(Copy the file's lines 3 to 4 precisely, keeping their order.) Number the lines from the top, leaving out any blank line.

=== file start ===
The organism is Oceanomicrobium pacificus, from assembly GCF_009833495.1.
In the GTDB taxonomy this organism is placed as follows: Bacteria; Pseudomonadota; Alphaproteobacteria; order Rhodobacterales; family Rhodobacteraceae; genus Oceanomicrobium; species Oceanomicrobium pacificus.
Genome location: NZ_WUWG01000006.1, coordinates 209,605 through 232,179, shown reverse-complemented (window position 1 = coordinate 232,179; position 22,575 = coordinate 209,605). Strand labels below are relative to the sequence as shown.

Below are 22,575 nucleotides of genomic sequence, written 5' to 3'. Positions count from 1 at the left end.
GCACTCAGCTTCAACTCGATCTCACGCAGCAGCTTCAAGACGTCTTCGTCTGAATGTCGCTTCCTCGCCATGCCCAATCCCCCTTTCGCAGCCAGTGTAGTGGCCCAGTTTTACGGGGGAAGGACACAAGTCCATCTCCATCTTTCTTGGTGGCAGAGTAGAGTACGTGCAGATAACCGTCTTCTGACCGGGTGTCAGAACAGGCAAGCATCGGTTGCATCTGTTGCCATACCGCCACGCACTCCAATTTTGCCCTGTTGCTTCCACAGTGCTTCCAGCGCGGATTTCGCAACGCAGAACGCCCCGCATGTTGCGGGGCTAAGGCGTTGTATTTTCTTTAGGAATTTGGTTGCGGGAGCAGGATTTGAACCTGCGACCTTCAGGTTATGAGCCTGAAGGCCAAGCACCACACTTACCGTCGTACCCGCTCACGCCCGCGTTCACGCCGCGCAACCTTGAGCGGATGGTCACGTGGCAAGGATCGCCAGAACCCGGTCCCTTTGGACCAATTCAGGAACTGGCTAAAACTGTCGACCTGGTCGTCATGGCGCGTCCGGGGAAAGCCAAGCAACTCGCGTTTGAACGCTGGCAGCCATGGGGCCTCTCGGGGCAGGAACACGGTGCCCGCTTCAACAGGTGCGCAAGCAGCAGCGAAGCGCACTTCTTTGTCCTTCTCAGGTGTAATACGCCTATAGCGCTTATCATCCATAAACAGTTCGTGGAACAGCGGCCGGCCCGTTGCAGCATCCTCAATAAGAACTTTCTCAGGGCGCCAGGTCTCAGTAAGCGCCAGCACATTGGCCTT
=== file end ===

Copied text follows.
Genome location: NZ_WUWG01000006.1, coordinates 209,605 through 232,179, shown reverse-complemented (window position 1 = coordinate 232,179; position 22,575 = coordinate 209,605). Strand labels below are relative to the sequence as shown.

Below are 22,575 nucleotides of genomic sequence, written 5' to 3'. Positions count from 1 at the left end.